|Front entrance of Fuerte de San Pedro|
Built in 1565 in the pier area of the Cebu City by Spanish and indigenous Cebuano labourers under the command of conquistador Miguel López de Legazpi, Fuerte de San Pedro served as the nucleus of the first Spanish settlement in the Philippines. The fort is triangular in shape, with two sides facing the sea and the third side fronting the land. The two sides facing the sea were defended with artillery and the front with a strong palisade made of wood. The three bastions were named La Concepción; Ignacio de Loyola, and San Miguel. The walls are 6.1m high by 2.4m thick, and the towers are 9.1m high from the ground level. Fourteen cannons were mounted in their emplacements most of which are still there today.
After the battle of Manila Bay, Commodore George Dewey turned the fort to the local Cebuanos; then it became a part of the American Warwick Barracks during the American Regime which was later converted into classrooms where the Cebuanos received formal education. During WWII it served as fortification for Japanese soldiers, when the battle for liberation was fought, the fort served as an army camp. After 1950, Cebu Garden Club took over and fixed the inner court into a miniature garden. For a couple of years it also housed the Cebu City Zoo. At present, it is under the care and administration of the National Museum, a historical park.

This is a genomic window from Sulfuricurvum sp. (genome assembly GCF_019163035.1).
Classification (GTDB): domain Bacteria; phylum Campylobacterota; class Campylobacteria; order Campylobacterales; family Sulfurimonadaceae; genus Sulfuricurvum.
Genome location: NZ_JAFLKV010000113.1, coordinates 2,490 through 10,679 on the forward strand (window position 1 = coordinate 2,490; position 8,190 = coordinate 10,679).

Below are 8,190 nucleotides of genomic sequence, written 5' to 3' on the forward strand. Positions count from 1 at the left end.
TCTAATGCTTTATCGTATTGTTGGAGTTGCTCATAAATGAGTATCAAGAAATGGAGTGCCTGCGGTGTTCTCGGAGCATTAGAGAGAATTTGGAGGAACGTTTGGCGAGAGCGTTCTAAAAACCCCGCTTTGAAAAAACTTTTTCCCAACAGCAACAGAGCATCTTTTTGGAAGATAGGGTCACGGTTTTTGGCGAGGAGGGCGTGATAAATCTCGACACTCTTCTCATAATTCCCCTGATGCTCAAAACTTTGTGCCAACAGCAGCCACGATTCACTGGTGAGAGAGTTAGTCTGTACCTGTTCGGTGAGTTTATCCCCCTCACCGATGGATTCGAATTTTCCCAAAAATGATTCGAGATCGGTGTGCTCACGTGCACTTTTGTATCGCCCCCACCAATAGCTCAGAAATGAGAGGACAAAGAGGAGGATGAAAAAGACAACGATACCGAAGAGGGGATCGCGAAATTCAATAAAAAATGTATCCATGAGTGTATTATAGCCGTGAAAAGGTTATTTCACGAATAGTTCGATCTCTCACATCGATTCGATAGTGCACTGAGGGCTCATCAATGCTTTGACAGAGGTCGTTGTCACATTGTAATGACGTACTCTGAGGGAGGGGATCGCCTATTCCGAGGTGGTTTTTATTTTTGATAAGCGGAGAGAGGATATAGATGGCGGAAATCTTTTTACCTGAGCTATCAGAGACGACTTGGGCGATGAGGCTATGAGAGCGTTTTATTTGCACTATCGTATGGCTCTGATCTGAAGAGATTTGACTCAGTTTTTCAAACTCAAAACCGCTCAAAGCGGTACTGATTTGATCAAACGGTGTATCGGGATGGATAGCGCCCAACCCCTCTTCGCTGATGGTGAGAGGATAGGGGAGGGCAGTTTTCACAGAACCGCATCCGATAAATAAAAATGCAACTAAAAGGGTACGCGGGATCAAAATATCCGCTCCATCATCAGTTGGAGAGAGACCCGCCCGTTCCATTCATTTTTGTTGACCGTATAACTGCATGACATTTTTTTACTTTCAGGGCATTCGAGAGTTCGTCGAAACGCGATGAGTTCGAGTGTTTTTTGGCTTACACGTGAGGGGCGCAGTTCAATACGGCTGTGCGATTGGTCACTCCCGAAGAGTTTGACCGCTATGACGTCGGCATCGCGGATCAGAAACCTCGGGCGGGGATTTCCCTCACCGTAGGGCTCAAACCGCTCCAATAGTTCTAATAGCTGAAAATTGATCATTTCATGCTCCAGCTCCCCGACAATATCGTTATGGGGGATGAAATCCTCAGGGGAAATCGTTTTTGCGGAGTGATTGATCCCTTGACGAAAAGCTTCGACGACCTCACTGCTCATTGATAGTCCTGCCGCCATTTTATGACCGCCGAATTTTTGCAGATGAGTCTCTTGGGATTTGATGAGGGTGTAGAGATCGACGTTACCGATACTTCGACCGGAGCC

About the stamps
The stamps are part of a huge set of definitive stamps (tens of values), appeared in successive series since 2009. About this set, called Marine Biodiversity, I wrote here.
Fort San Pedro - Wikipedia
Fort San Pedro - On and Around Malapascua
Sender: Pompilian Tofilescu
Sent from Cebu (Central Visayas / Philippines), on 05.02.2015
Photo: Daniel Carpentier